After the 6.9 magnitude Loma Prieta earthquake of 1989, San Francisco International Airport (SFO) had to divert all inbound traffic and halt operations until the next day. The control tower sustained broken windows and some un-anchored, non-essential equipment breaking, but was still otherwise operational. However, some airport support structures were moved from their original positions due to an effect called liquefaction.
Liquefaction occurs when wet soils and sands underground temporarily behave like liquid during the violent shaking of an earthquake – and it can be very dangerous to runways built above these kind of beds.
November 2002 earthquake destroyed Alaskan runway (Source/Picture from AOPA Online)
Liquefaction in the Loma Prieta quake caused more immediate damage at Oakland International Airport, despite OAK being even further from the epicenter than SFO. Nearly a third of the 10,000 foot main runway became riddled with numerous deep cracks up to a foot wide – the ground directly next to the runway suffered from similar cracks up to 3 feet wide. The adjacent taxiway was damaged by the same process.
In addition, both the runway and taxiway were damaged by “sand volcanoes” that appeared on the runway and taxiway, several of which spread as wide as 40 feet. These short mound-like formations sometimes bubble out of the ground when water is forced upward by building pressure; bringing soil, rocks, and even underground debris with it (sand volcanoes from the 1989 Loma Prieta quake famously brought up debris from the 1906 San Francisco earthquake).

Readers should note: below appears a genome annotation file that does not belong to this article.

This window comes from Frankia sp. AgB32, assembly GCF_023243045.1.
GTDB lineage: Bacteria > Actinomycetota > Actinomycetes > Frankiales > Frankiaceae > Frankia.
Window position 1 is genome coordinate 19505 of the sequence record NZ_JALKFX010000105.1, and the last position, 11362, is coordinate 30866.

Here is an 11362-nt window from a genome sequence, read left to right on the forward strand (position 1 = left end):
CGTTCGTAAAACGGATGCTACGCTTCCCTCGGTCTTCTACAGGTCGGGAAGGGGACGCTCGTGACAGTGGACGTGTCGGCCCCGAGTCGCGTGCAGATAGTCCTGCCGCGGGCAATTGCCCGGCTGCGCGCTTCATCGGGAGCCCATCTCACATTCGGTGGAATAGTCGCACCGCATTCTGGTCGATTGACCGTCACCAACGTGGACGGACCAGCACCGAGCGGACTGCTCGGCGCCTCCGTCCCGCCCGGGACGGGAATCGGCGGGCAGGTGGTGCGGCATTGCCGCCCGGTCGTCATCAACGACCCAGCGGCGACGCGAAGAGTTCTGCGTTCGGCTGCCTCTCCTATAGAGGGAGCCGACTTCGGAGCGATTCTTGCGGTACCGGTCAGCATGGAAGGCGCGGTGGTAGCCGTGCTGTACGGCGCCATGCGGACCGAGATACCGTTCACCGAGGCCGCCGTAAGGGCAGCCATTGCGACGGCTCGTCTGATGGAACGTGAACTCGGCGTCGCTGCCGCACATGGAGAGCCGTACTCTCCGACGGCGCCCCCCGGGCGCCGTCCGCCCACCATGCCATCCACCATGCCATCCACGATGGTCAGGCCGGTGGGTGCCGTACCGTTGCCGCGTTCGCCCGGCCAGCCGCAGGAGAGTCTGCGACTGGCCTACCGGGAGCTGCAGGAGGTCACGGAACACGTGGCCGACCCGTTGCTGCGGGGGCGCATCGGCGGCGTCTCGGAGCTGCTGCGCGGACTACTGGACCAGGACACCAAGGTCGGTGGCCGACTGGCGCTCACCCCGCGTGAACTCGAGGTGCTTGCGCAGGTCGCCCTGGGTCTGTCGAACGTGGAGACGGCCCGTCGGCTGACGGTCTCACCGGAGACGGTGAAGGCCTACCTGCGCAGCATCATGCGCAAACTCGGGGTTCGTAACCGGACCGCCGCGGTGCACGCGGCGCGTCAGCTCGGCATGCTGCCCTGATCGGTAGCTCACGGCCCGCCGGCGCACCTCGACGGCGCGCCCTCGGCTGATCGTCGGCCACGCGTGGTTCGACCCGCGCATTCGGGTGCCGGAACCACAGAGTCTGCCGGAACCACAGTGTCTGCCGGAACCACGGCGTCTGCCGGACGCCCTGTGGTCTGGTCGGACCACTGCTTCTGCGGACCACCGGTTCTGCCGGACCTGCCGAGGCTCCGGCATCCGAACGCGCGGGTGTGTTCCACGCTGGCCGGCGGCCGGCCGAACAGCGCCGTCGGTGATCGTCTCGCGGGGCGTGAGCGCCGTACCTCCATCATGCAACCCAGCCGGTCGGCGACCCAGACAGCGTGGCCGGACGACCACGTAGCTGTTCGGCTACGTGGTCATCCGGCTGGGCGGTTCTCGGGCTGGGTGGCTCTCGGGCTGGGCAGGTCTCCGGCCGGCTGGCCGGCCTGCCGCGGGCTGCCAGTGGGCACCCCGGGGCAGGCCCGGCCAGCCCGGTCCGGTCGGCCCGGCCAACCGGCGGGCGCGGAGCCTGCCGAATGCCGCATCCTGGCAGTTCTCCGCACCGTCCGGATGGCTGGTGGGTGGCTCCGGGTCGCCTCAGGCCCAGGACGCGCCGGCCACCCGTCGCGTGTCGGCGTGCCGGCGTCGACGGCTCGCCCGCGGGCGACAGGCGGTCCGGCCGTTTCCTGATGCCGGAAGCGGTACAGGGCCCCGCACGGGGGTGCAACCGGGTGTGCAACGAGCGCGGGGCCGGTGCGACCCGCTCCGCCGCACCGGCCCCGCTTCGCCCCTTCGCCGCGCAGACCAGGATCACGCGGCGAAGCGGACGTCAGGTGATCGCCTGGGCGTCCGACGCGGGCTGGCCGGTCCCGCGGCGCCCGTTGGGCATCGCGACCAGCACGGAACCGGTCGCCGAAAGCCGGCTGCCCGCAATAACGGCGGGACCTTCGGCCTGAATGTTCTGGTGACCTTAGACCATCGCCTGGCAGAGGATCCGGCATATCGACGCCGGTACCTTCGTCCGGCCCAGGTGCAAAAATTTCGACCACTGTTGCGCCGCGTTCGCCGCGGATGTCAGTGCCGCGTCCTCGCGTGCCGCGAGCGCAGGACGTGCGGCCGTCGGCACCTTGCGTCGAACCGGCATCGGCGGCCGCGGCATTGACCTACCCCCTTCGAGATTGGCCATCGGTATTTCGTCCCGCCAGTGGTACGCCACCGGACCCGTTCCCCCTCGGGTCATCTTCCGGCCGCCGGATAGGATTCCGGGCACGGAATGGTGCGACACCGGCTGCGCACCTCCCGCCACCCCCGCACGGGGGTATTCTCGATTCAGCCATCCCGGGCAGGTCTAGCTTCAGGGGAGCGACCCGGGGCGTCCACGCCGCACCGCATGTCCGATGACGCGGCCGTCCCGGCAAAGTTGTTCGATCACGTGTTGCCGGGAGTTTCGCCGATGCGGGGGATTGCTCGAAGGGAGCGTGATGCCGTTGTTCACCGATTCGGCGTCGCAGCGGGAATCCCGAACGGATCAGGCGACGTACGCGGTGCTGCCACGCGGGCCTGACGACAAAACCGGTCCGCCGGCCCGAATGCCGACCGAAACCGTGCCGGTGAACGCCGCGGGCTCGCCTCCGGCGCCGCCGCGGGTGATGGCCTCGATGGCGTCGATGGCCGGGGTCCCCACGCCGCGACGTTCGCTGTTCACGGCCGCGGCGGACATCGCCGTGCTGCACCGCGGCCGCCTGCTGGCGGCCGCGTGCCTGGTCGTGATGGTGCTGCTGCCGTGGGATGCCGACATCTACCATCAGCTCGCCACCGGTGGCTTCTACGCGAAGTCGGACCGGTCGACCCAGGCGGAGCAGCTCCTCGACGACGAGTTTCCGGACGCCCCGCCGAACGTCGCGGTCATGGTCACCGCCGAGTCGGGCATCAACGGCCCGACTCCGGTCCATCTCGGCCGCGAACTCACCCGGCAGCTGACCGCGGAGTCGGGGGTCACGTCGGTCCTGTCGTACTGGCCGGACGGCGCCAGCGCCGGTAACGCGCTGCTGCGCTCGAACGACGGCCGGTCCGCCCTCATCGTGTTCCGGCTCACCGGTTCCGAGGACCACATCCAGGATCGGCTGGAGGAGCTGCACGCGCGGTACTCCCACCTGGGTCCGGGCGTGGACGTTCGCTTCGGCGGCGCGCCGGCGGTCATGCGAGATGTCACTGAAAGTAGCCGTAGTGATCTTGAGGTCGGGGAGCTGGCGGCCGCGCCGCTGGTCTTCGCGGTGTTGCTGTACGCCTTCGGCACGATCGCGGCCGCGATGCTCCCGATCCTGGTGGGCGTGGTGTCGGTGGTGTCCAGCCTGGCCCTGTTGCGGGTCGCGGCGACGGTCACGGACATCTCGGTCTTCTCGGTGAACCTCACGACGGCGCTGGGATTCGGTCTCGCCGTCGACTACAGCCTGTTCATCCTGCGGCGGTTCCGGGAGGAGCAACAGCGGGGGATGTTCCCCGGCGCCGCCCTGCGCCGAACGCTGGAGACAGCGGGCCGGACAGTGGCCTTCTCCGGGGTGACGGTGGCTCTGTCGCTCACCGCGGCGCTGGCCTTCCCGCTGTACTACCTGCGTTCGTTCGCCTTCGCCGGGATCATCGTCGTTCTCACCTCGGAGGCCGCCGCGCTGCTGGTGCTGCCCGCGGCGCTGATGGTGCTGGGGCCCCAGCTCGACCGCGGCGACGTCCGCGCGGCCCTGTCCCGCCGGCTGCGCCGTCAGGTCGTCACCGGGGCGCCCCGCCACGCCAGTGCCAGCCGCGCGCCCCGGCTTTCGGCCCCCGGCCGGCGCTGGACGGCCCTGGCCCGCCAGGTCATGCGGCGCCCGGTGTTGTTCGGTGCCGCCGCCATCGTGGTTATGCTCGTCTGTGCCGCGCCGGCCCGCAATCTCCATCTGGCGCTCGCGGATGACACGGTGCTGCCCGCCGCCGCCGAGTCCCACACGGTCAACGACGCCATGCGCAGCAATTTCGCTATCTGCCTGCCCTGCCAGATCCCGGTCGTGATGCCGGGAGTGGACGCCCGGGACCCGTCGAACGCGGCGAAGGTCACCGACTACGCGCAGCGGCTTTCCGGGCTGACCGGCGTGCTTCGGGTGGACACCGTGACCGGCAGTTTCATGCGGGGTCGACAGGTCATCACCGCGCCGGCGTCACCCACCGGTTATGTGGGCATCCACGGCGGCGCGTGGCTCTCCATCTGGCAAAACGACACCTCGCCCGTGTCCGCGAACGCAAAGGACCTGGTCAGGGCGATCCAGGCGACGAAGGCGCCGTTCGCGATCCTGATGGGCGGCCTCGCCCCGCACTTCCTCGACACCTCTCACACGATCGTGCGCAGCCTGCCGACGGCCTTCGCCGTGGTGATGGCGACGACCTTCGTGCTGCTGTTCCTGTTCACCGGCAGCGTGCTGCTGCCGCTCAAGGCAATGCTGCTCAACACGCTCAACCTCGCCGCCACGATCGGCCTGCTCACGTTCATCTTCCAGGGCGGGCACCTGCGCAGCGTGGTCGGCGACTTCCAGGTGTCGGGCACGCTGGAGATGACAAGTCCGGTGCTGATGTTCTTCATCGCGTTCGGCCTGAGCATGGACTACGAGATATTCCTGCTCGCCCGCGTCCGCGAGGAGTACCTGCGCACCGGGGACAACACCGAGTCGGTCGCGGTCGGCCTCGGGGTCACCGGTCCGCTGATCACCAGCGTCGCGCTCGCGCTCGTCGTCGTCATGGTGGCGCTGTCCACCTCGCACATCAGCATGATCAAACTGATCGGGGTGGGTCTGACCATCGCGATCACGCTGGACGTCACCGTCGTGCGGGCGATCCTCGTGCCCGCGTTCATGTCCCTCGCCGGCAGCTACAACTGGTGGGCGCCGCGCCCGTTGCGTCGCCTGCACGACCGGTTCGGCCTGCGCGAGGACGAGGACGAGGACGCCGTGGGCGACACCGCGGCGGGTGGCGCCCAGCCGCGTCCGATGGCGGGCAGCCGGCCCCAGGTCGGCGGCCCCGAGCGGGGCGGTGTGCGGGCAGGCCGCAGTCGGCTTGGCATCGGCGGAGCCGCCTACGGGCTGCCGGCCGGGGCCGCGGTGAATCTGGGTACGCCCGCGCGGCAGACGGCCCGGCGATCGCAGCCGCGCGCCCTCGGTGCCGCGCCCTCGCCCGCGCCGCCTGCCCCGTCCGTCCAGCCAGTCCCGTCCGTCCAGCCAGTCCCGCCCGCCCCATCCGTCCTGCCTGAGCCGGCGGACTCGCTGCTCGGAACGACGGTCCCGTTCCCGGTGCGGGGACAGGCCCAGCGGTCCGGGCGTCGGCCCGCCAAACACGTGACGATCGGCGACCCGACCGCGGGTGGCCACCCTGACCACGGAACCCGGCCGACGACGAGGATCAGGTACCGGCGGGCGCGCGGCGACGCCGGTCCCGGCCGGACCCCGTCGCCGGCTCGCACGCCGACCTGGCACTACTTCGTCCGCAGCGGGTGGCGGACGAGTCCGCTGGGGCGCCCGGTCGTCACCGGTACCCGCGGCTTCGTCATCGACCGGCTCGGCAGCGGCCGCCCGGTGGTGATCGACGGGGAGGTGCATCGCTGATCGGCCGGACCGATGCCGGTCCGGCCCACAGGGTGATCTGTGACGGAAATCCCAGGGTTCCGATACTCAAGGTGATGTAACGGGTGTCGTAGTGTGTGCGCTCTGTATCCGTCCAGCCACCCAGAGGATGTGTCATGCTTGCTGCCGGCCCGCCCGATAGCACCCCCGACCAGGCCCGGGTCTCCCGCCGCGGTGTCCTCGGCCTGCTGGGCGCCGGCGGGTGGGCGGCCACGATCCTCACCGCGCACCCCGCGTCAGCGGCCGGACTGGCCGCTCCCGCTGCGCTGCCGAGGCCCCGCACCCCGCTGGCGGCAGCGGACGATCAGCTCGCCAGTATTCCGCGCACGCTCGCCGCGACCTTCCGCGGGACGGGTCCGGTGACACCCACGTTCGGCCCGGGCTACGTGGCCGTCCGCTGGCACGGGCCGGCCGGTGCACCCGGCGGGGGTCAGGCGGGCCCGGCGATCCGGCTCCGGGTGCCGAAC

For an aircraft landing after or during an earthquake, a runway damaged from liquefaction could present a real hazard. If ATC detects the earthquake and radios the pilot in time, the plane could divert to another airport as a precaution – in most cases.
But, for an aircraft that doesn’t have enough fuel to get to the nearest unaffected airfield, a pilot could have to maneuver a dangerous and unpredictable landing strip.
Fortunately, aside from this kind of exceptional damage, an air ambulance crew landing as an earthquake occurs has little to fear in terms of a dangerous landing. As you might already expect, a plane’s landing gear is specially designed to handle the shocks from rough touchdowns and hard landings. Some pilots say they’ve landed on runways right in the middle of earthquakes up to 5.9 magnitude and were completely unaware anything had happened until they were informed by airport personnel afterward.
Indeed, ground tremors and lower-magnitude earthquakes could go completely undetected by the people on board many commuter jets due to the shock-absorption of most modern undercarriages. However, in a higher-magnitude quake, care should be taken to make sure the patient is comfortable (and well-secured) during the landing and does not panic.
Another concern for air medical crews following an earthquake is to check and make sure nothing in the aircraft has been affected during the shaking. This includes equipment, medications, detachable objects (like seats) and all other things that may have shifted or been damaged by collision during the earthquake.
In very strong earthquakes, mechanical inspections of the aircraft may be necessary, as the G-forces experienced may exceed the safe limits for an aircraft sitting on the ground. Runways, taxiways, tarmacs, and hangars should be structurally inspected to ensure safe operation.
The point of this Air Ambulance Weekly article is not to raise worry about a relatively rare hazard, but to explore an interesting area of earthquake/aviation safety that has not been extensively addressed. We combined and condensed information from the results of past earthquakes and made some simple recommendations, but urge you to do your own research, and add your own input (correct us) if you wish.
- 2005 FAA/ATC statistics (FAA Air Traffic Organization 2005 Annual Performance Report)
- AOPA Online: Quake destroys Alaska airport